Proceed With Tenderness

July 15, 2015

I am sorry not to be more original in my southland photos… sunsets, harbors… yeah, yeah.

Drove along the water on our way to dinner…


And, about 30 minutes later, the view from our window seat at the fish place:


It was a lovely day, like most days I spend with my mom, but it was not an easy day  These just aren’t relaxing days. They’re emotional minefields. My mom is kind of a wreck. I know–I can see–it’s hard to lose, one by one, so very many things in your life that you love and value. Friends, family members, independence, mobility, comfort, activity, a social life. Not to mention it’s hard to see, hear, eat, sleep, digest, process. And move, did I say move? I mean like from one room to another. Or, as the day goes on, from one chair to another.

Hard to be the stylin’ gal you’ve always thought yourself to be, tethered to oxygen, wobbling with a cane.

As grateful, I think, as my mom is to even be living–with a critical mass of brain cells intact, children and grandchildren more or less nearby, a great grandchild on the way, great books to read, tennis matches to watch, pleasing views out the window, and all the rest–aging is not at all something she’s handling well. It’s the shits. At least that’s my observation of my mom’s experience of it. She’s frustrated, short tempered, fearful, lonely, in a lot of discomfort and, on top of it all, so self-critical it’s just painful. Hard to recognize her as mi mama.

I vow, I really do, to not ever find aging to be anything less than a privilege. This is the miracle of life we’re talking about! It’s more than a worthwhile tradeoff. And I vow to look at aging as a challenge to be met with grace, humor, humility, and unending gratitude.

I want the same for her but she’s not having it.

She has so much to be grateful for. She is so fortunate.  And yet her frustration trumps all. Frustrated as she is, she is not willing to accept or put into place the kind of help she needs. Too proud. Too stubborn. C’mon, mom, cowboy up!!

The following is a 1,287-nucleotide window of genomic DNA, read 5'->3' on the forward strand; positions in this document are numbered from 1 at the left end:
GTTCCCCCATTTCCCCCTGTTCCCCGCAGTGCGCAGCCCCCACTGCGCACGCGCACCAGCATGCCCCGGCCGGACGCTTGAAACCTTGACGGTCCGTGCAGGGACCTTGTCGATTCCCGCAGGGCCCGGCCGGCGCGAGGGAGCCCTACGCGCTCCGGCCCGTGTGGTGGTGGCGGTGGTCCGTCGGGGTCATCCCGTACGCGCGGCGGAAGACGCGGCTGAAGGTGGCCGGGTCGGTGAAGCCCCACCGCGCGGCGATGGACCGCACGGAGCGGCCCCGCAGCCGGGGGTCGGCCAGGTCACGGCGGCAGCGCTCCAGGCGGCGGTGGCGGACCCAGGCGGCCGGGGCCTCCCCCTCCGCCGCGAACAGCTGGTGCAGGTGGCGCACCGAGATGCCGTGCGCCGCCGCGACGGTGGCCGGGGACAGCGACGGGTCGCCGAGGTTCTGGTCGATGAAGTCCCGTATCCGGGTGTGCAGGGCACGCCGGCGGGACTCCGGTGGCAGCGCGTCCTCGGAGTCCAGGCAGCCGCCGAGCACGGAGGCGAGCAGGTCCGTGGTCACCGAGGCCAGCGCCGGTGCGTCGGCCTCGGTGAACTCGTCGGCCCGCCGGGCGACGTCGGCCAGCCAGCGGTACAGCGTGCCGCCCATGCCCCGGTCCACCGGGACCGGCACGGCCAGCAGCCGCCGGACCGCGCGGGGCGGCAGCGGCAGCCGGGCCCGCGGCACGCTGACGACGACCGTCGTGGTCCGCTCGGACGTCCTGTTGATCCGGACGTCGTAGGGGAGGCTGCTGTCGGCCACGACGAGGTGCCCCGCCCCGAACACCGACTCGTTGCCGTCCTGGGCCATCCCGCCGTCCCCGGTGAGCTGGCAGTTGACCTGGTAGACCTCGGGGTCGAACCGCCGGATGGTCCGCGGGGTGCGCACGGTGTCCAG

And I know this is right out of Readers’ Digest, but I am not kidding, this is the level of conversation we have so often these days, and that we had continually over the last four days. Reminders of what’s good. A calm approach to prioritizing what’s important and evaluating all the options. A frank look at where we are and what our resources are.

I’m guessing I’m actually pretty clueless here. What do I really know about the process–the heartache, the loss, the pain. Being twenty six years younger may disqualify me. I probably have no right to lecture. To listen, yes… to be encouraging, yes…

If I’m lucky enough to make it to 86, I hope I’m a model aging senior. I hope at least one of the benefits of being my mom’s daughter is that I can learn from her experience. I’m hell bent on aging like a boss.

My mom, though? This is a work in progress. The four of us are mobilizing in new ways (well, Jay’s a bit out of the loop, but not for long). Normal keeps shifting.

Proceed with tenderness.

4 Responses to “Proceed With Tenderness”

  1. Michael Ann Says:

    Thought-provoking… I have no idea how I will be in old age. Gratitude… this is key for sure. Hard to do sometimes. I think you have to make it habit. Life is full of loss. I think this is the hardest part of aging and of life in general.

    • Kari Says:

      It’s so easy to be judgmental. I huge part of my sadness in observing her throughout this process is that I think she is working against herself and making things so much harder and more heartbreaking. There are good aspects to her life right now–thank goodness she’s got the resources to keep things very comfortable and to stay in her house, which she loves. But she’s always been a tough cookie and won’t allow herself to settle into aging with acceptance and joy. She’s fighting it all the way and is more often unhappy at what she can’t do, even embarrassed at what she can’t do, rather than grateful for what she’s got. She believes she’s a burden and she’s hard on herself for this. I’m sure aging gracefully is a lot easier said than done.

  2. Bev Says:

    As you know, I empathize. My mother never wanted to age the way she is…but she doesn’t realize it, so I’m sure it bothers me more than it does her. I just hope my kids are learning something from all this, ’cause I will probably end up being just like her.

  3. Elliot Margolies Says:

    This entry is so full of stuff to chew on. I really appreciate witnessing you lay it out – your Mom’s take and yours – and how we just don’t know how we’ll be til we get there. Difficult emotions have such a power to obscure everything else. Your love comes through throughout.

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